Help dating a single mother
Single moms often hang in limbo waiting for child support that never arrives or paying attorneys to pursue what should be paid.There always seems to be a little less in the checking account than what your kids need.But with an estimated 42 per cent of marriages in the UK now ending in divorce, this cannot always be the case. After all, one's fate can turn on a sixpence (or, say, the discovery of an unwelcome text from their husband's mistress). My children have advantages in other respects (not least a house stuffed with 10,000 books and a table deeply etched with laughter and conversation). She said the most difficult thing about being a single parent was when she was angry with her son.'If I lose it with him, he hasn't got his dad to turn to,' she said.'When parents are together, so often one is bad cop, the other good cop, so the child never feels quite so alone in the face of one parent's anger.' So while I'm not as isolated as I might be, it's still me solo with the boys 24/7.
It could be the school telling me one son has a detention, or the ambulance service informing me another has had an accident.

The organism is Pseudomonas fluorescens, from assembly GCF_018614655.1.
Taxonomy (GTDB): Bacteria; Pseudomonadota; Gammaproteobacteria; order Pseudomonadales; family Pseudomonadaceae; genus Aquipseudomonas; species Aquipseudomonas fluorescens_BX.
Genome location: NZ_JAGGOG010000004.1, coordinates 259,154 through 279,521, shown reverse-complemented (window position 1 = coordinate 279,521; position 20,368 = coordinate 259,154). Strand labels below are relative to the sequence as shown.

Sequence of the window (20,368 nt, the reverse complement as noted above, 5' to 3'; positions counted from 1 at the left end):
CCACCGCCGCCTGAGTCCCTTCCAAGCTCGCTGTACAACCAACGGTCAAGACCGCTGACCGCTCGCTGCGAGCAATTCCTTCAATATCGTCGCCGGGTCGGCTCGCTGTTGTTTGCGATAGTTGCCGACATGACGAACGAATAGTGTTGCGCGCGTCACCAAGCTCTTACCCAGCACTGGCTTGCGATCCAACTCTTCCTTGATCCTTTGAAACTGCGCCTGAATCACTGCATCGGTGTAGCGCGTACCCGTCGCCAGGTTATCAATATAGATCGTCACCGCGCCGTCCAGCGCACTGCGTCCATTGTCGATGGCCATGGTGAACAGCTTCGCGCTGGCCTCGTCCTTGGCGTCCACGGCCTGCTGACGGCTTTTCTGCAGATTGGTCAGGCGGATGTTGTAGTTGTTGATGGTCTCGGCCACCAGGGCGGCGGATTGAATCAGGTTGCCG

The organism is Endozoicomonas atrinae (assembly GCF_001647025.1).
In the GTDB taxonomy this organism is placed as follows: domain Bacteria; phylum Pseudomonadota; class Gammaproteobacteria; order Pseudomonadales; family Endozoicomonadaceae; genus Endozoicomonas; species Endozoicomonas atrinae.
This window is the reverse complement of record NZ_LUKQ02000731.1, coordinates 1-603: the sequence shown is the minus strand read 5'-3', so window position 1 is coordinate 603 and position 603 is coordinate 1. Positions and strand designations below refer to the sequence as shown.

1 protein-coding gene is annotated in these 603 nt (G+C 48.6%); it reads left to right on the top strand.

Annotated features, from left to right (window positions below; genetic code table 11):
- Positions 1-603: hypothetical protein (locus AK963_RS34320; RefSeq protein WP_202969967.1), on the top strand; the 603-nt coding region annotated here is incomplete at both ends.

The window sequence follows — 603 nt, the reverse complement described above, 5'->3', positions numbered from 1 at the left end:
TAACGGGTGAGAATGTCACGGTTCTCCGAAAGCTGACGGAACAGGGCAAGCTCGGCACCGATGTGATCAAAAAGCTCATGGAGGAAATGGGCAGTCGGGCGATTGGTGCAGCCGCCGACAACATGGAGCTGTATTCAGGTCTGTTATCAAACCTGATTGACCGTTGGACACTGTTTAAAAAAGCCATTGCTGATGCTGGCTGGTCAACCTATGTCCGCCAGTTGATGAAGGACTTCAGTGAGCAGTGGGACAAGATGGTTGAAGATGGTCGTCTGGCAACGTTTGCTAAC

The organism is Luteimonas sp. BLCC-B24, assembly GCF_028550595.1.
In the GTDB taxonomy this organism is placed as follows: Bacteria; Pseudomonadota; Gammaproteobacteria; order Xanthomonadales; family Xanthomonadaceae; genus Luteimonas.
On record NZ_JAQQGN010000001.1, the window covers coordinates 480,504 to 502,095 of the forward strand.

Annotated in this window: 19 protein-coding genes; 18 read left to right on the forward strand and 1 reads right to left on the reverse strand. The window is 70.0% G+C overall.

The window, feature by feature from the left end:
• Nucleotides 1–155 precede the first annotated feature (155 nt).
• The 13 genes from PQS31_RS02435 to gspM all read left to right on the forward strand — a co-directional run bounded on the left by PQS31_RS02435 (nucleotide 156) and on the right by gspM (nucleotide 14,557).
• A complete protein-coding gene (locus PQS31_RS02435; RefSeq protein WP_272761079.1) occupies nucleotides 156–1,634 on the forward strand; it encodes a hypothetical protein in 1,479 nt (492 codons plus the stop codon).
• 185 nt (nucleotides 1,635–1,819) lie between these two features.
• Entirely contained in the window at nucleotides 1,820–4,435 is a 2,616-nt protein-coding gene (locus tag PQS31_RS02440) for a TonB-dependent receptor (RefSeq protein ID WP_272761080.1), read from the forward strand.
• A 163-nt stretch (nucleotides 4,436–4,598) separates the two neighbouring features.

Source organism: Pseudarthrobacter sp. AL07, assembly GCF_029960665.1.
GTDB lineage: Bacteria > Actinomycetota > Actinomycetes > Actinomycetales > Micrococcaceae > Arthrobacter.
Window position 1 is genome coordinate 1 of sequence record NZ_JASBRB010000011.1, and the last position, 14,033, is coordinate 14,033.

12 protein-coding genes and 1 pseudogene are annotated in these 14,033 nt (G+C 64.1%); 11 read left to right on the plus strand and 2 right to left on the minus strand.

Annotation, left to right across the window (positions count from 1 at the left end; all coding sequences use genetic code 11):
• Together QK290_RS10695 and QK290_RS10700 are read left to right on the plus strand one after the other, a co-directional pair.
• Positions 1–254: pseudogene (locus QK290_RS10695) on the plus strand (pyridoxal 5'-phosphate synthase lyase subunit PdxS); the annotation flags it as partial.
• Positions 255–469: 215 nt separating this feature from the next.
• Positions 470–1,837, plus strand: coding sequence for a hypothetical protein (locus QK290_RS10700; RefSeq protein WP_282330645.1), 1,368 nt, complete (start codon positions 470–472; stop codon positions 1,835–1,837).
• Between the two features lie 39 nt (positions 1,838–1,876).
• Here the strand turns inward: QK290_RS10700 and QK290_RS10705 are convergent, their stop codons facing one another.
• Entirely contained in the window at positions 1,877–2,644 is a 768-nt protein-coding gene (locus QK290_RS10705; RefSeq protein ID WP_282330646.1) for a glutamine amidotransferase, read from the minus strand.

Another crisis came when my eldest fainted and fell in a gutter one Sunday afternoon. I had to go with him in an ambulance to A&E, desperately issuing instructions on my dying mobile phone to the others to be good and sensible. While I have the most fabulous friends, I hesitate to call upon them in circumstances such as these (even though they beg me to), because I never want to use up my Brownie points. While we are lucky and my sons' father visits about once every three weeks, his visits don't necessarily coincide - how on Earth could he plan them so they did?
- with times when the teenagers are pushing boundaries and you are thinking on your feet. A friend - a single mother since her husband got his secretary, and her, pregnant at the same time - summed this up perfectly.
That's why I find it hard to imagine that many sensible women decide to go it alone on purpose - except, of course, those who find themselves single in their late 30s and then choose to take advantage of scientific advances, opting for the sperm bank rather than waiting for Mr Right.
Sitting on her sofa, surrounded by sleepy toddlers, the self-dubbed 'Welfare Queen' revealed her benefits added up to £26,000 a year, although she says she now intends to get a job.
But she's a modern phenomenon - single mothers like her didn't exist 30 or 40 years ago.